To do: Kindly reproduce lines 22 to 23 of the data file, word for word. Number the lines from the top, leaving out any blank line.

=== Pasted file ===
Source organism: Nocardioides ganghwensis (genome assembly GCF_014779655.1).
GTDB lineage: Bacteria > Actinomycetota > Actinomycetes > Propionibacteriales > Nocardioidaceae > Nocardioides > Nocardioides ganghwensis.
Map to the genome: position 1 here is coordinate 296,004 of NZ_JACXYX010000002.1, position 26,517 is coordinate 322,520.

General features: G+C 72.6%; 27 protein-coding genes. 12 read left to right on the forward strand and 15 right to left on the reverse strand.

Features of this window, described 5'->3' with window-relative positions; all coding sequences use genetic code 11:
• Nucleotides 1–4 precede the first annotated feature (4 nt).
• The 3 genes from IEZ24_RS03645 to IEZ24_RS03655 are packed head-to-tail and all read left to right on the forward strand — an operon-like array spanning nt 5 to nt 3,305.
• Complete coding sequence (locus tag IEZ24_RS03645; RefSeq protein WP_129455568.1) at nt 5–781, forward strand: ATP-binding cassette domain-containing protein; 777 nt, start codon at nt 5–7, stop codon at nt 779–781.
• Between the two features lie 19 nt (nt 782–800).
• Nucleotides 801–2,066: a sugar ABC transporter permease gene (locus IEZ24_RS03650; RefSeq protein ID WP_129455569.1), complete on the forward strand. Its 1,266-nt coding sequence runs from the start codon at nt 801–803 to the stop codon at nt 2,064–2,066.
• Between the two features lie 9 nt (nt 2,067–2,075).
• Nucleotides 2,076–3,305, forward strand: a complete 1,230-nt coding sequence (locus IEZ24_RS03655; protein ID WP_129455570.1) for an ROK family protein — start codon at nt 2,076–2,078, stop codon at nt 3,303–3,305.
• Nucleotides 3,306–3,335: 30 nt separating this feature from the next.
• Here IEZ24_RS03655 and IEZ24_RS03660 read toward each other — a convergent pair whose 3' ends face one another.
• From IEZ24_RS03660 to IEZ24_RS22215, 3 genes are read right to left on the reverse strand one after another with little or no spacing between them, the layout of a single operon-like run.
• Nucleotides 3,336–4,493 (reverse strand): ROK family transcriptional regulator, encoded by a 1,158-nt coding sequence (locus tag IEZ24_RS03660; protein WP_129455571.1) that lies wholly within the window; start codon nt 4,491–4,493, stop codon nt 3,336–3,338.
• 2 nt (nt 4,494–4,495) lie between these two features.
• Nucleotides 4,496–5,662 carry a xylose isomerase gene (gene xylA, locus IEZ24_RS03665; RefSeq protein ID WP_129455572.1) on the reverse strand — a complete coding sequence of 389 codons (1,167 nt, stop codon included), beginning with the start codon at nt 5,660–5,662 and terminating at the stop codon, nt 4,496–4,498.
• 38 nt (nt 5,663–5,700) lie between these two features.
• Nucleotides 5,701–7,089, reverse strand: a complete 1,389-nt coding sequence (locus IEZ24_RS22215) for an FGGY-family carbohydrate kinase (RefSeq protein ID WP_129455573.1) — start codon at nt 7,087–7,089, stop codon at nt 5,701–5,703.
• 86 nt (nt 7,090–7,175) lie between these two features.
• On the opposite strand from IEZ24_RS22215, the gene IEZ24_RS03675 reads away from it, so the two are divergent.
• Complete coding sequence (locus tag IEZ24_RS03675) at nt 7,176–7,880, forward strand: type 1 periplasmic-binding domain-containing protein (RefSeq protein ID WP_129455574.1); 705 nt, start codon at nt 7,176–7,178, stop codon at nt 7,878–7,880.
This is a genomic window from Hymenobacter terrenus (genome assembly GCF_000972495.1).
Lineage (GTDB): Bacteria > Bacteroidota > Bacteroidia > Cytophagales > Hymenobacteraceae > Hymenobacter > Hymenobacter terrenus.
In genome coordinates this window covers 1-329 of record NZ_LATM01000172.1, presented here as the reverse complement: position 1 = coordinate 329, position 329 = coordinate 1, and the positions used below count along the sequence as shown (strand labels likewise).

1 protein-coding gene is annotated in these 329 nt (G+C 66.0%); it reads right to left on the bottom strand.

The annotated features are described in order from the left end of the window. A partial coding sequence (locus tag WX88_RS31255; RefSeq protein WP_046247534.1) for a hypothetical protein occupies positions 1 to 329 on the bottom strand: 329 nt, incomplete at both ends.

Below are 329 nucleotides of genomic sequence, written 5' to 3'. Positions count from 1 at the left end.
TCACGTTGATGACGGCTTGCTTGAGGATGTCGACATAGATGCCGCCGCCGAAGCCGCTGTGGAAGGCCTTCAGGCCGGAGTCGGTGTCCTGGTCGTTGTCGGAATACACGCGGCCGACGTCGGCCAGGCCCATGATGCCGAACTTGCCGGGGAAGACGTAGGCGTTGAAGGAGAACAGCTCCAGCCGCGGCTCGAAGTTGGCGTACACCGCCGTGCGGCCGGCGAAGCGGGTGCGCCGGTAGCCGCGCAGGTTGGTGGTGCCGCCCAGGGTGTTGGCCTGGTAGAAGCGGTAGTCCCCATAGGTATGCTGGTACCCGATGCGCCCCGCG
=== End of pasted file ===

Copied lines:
• On the opposite strand from IEZ24_RS22215, the gene IEZ24_RS03675 reads away from it, so the two are divergent.
• Complete coding sequence (locus tag IEZ24_RS03675) at nt 7,176–7,880, forward strand: type 1 periplasmic-binding domain-containing protein (RefSeq protein ID WP_129455574.1); 705 nt, start codon at nt 7,176–7,178, stop codon at nt 7,878–7,880.